National Forest in Arizona Challenged to Protect Wildlife from Motorized Uses
Suit Filed to Stop Excessive Cross-Country Travel by Motor Vehicles
For Immediate Release: January 25, 2016
PHOENIX, Ariz. – Four conservation groups, represented by the Western Environmental Law Center, filed suit today against the Kaibab National Forest in Arizona, aiming to protect wildlife and cultural resources from motorized cross-country travel. At issue are decisions in Travel Management Plans to allow motor vehicles to travel up to one mile off of all open roads. Less than 10 percent of the forest remains free from motorized vehicles as a result of the decisions.
“The Kaibab is home to diverse wildlife including rare, unique and sensitive species, such as the Kaibab tassel-eared squirrel found nowhere else on earth,” said Kim Crumbo of Wildlands Network. “When the districts started this travel planning process, we asked them to consider the effects of off-highway vehicles driving throughout the forest on goshawk, black bear, and mule deer, but they have ignored our concerns in these plans.”
The 1.5-million-acre national forest is also home to Mexican spotted owl and California condor, both protected under the Endangered Species Act. The Kaibab surrounds Grand Canyon National Park, borders Vermilion Cliffs National Monument, and contains a stretch of the Arizona Trail on which motor vehicles are not allowed. Gunnison prairie dogs and the rare Arizona bugbane—a plant otherwise known to exist only in central Arizona—also call the Kaibab home.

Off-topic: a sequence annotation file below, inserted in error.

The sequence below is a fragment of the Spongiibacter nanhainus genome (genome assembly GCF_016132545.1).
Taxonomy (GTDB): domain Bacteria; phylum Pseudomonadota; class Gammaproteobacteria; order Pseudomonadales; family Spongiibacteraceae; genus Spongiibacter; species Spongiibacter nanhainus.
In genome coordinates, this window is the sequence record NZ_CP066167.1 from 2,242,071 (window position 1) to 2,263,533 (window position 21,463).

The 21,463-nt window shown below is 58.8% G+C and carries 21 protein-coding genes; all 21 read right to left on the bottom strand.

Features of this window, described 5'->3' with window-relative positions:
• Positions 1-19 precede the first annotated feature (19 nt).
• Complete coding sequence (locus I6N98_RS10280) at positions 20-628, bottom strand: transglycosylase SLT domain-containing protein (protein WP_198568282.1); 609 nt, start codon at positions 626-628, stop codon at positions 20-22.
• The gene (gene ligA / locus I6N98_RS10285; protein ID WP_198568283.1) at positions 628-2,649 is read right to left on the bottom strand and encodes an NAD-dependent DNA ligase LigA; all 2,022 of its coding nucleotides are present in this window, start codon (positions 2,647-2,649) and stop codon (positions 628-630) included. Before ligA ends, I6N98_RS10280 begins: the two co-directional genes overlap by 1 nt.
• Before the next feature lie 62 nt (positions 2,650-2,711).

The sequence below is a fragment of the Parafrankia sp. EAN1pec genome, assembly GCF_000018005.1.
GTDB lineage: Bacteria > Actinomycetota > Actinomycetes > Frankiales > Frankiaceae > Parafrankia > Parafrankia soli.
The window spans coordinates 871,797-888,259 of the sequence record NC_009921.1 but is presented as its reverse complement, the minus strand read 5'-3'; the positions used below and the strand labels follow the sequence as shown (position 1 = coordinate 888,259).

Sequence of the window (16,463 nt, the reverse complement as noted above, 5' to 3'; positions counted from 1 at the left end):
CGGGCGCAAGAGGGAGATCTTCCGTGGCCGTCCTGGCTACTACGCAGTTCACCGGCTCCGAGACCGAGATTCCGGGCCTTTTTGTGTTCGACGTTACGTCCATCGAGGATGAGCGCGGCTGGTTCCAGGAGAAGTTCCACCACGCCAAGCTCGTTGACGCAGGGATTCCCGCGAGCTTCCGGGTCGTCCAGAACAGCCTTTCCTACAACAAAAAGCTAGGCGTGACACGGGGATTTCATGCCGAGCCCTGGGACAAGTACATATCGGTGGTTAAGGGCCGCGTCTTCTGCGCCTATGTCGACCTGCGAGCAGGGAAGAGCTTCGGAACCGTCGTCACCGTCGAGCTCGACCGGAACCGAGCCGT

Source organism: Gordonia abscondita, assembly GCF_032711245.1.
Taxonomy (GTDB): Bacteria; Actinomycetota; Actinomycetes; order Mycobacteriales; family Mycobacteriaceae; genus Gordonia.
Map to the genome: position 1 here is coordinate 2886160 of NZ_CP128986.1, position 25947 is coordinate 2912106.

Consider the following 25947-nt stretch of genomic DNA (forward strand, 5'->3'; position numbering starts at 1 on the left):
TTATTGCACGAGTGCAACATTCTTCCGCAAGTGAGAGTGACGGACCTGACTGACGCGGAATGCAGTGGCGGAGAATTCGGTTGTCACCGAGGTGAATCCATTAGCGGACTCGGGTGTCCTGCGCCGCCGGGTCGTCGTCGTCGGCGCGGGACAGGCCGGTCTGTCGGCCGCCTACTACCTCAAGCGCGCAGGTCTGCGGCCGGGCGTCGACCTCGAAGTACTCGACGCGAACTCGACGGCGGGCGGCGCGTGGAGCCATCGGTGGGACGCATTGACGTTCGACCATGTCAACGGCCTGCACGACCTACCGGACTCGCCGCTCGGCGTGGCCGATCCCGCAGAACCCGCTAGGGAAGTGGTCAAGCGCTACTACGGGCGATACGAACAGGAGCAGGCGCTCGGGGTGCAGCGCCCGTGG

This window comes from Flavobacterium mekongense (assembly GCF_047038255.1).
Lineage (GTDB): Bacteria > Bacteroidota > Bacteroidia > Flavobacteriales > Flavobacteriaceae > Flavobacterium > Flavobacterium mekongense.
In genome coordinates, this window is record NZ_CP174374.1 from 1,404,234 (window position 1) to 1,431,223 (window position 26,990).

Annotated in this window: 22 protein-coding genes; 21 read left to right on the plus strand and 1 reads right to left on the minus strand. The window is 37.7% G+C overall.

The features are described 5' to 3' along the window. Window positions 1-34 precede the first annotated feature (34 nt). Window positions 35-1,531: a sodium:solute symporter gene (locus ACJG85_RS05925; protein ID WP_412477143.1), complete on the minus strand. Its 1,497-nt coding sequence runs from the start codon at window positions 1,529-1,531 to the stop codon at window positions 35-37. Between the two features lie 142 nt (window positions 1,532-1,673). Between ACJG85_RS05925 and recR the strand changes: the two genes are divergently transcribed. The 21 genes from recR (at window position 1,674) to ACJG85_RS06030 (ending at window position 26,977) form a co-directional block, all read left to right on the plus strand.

“Allowing motor vehicles to drive over most of the forest also puts our wilderness areas at risk; areas critical to the long term resilience of native wildlife and their habitats.” said Kelly Burke of the Grand Canyon Wildlands Council in Flagstaff. “Wildernesses such as Kendrick Mountain, Sycamore Canyon, Kanab Creek, and Saddle Mountain are much more likely to suffer damaging intrusions of motor vehicles if we don’t take action to stop these decisions.”
“Motorized cross-country travel causes severe damage to watershed and wildlife habitat,” said Greg Dyson of WildEarth Guardians. “The Kaibab was required to close motorized cross-country travel, which they did, but they then used the big game retrieval exception—an exception that must be used sparingly—to allow OHVs virtually everywhere on the forest. It’s a loophole that places most of the forest at risk to damage and abuse.”
“If we look at past numbers of big game retrieved on the forest, we could be looking at close to 2,000 motorized round-trips allowed annually by these decisions. That is a lot of off-road travel, and would significantly harm wildlife, cultural resources, and wild places, plus impair quiet recreation for the vast majority of forest users,” said Sandy Bahr of the Sierra Club.
A copy of the complaint is available here.